The Seychelles black parrot - also known as the Praslin parrot or Kato Nwar - is the national bird of the Seychelles. An endemic species, it lives only on Praslin island, with an estimated population of between 520 and 900 birds.
Appearing black from a distance but more of a brown-grey colour close up, it has an easily-recognised, distinctive whistling call. Juvenile birds look similar to adults, although they are slightly duller and paler, with lighter tips to their wing feathers. They have a large head with a hooked bill, broad wings and a slightly rounded tail.
They are agile, acrobatic and graceful birds, even hanging upside-down in trees to feed on fruit. Gregarious birds, they usually live in pairs or small flocks. They can be found in woodland, scrub and gardens nesting in hollow trees or nest boxes, living on a diet of mainly fruit such as mango, bilimbi and papaya. Less often they will eat leaves, flowers, seeds and insects.
DNA evidence suggests they have an ancient lineage. In 2014, BirdLife International experts declared the black parrot to be an endemic distinct species, dispelling earlier beliefs that it may be a sub-species of the Lesser Vasa parrot. Professor Rolph Payet, Seychelles' Minister for Environment and Energy at the time, said he was "extremely pleased" that the national bird of Seychelles had finally been recognised as a full species.
The Seychelles Islands Foundation agreed this was an important finding, as the classification upgrade from a subspecies to a full species was the first step towards changing the international perspective towards the black parrot, hopefully attracting more support in terms of funding and expertise for the SIF's conservation work.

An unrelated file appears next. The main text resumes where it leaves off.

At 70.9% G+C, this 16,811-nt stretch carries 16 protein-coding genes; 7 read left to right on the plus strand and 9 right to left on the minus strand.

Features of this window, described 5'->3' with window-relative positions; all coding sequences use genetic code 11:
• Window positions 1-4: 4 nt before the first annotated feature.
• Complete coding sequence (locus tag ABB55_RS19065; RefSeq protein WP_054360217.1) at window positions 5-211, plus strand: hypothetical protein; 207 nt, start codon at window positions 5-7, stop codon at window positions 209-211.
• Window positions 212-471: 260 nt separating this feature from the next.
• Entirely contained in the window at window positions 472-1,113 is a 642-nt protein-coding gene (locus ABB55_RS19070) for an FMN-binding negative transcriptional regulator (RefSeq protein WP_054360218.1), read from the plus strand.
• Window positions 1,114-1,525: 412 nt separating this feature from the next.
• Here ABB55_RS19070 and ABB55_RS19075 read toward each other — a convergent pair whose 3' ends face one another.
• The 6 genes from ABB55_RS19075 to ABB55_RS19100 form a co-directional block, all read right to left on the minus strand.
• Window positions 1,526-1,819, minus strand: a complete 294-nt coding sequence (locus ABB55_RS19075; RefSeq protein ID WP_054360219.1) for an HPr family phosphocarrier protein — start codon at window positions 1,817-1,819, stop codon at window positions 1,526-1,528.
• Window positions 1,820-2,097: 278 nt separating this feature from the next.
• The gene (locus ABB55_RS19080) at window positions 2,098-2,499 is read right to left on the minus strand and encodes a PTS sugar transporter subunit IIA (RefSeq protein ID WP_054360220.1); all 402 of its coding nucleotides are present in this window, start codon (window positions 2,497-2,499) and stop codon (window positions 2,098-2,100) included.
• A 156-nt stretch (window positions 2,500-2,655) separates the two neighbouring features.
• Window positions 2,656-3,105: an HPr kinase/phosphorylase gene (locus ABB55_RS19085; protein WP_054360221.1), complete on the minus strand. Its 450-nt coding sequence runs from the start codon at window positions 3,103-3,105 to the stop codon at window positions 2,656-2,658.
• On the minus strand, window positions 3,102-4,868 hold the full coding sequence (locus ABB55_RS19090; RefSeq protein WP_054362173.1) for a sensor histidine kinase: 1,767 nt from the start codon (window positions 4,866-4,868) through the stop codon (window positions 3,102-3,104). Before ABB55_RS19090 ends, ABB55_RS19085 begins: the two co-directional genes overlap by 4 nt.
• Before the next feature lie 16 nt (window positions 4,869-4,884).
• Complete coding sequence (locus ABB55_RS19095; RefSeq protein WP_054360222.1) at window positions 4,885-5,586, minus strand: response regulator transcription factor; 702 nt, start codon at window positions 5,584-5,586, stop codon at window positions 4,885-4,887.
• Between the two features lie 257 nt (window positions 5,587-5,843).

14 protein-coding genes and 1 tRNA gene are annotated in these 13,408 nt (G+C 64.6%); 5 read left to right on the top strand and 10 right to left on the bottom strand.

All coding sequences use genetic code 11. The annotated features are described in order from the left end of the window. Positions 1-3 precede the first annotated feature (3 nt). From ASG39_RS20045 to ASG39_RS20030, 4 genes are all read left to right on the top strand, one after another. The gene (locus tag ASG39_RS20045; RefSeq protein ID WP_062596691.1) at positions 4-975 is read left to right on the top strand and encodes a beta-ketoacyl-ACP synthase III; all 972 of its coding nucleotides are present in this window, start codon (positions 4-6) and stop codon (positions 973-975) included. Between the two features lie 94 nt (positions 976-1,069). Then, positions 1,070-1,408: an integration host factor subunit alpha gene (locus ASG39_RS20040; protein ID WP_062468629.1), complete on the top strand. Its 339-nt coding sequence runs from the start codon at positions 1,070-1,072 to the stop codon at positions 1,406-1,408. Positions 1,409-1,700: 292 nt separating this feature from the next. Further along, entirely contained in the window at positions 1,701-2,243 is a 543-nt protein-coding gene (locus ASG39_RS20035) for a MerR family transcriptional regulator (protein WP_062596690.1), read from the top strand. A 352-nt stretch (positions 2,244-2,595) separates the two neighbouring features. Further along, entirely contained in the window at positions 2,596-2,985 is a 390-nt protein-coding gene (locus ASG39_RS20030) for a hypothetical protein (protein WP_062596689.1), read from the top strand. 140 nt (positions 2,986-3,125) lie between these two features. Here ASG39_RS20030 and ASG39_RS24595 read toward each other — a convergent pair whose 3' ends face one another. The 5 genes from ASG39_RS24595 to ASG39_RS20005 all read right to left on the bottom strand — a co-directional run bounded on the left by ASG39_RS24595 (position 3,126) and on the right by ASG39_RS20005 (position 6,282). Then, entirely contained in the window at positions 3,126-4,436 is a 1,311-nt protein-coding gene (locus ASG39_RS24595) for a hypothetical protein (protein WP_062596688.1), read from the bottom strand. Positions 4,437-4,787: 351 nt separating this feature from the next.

The species was assessed as being "vulnerable" by the International Union for Conservation of Nature and was placed on its red list globally to mark it as under threat. It is now a protected species.
Following extensive research, a number of reasons have been suggested for the population decline. The majority of nests are located in the endemic coco de mer palms at the UNESCO world heritage site of Vallee de Mai. However, a study covering four breeding seasons suggested the black parrot preferred deeper cavities with more canopy cover for nesting - and during intensive breeding seasons, there may be a shortage of this type of cavity, leaving the nest vulnerable to predators. The black parrot breeds between October and April, with the peak laying season in December.
The female bird normally lays two to three eggs at a time. The gestation period is 15 days and the egg fertility rate is around 71%. They can fly at 45 days. At two years, they reach maturity and begin breeding.
The results of the study, published jointly by the Seychelles Islands Foundation and the German-based Department of Conservation Biology's Workgroup on Endangered Species, revealed that nest predators caused up to 33% of breeding attempts to fail. Once the fledglings were born, 57% survived their first year.
According to environmental organisation Nature Seychelles, the black parrot was more widespread in decades gone by but before it became a protected species, it was hunted because it ate and destroyed cultivated fruit crops.
The Seychelles Islands Foundation cites invasive alien species, such as rats and cats, as major threats - not only do they eat the eggs and chicks, they compete for food sources and spread diseases. The Indian myna bird, an aggressive species introduced to Seychelles, also poses a threat to the endemic birds, praying on chicks and stealing their nesting sites.
Other problems are forest fires and loss of habitat due to development and agriculture carried out by Praslin's 6,000 inhabitants - destroying feeding and breeding grounds.
Today, conservation efforts are continuing. The Seychelles Islands Foundation leads efforts to monitor chicks in Vallée de Mai and protect the species to ensure its survival for future generations. Come and see the beautiful landscapes and wildlife of the islands for yourself!
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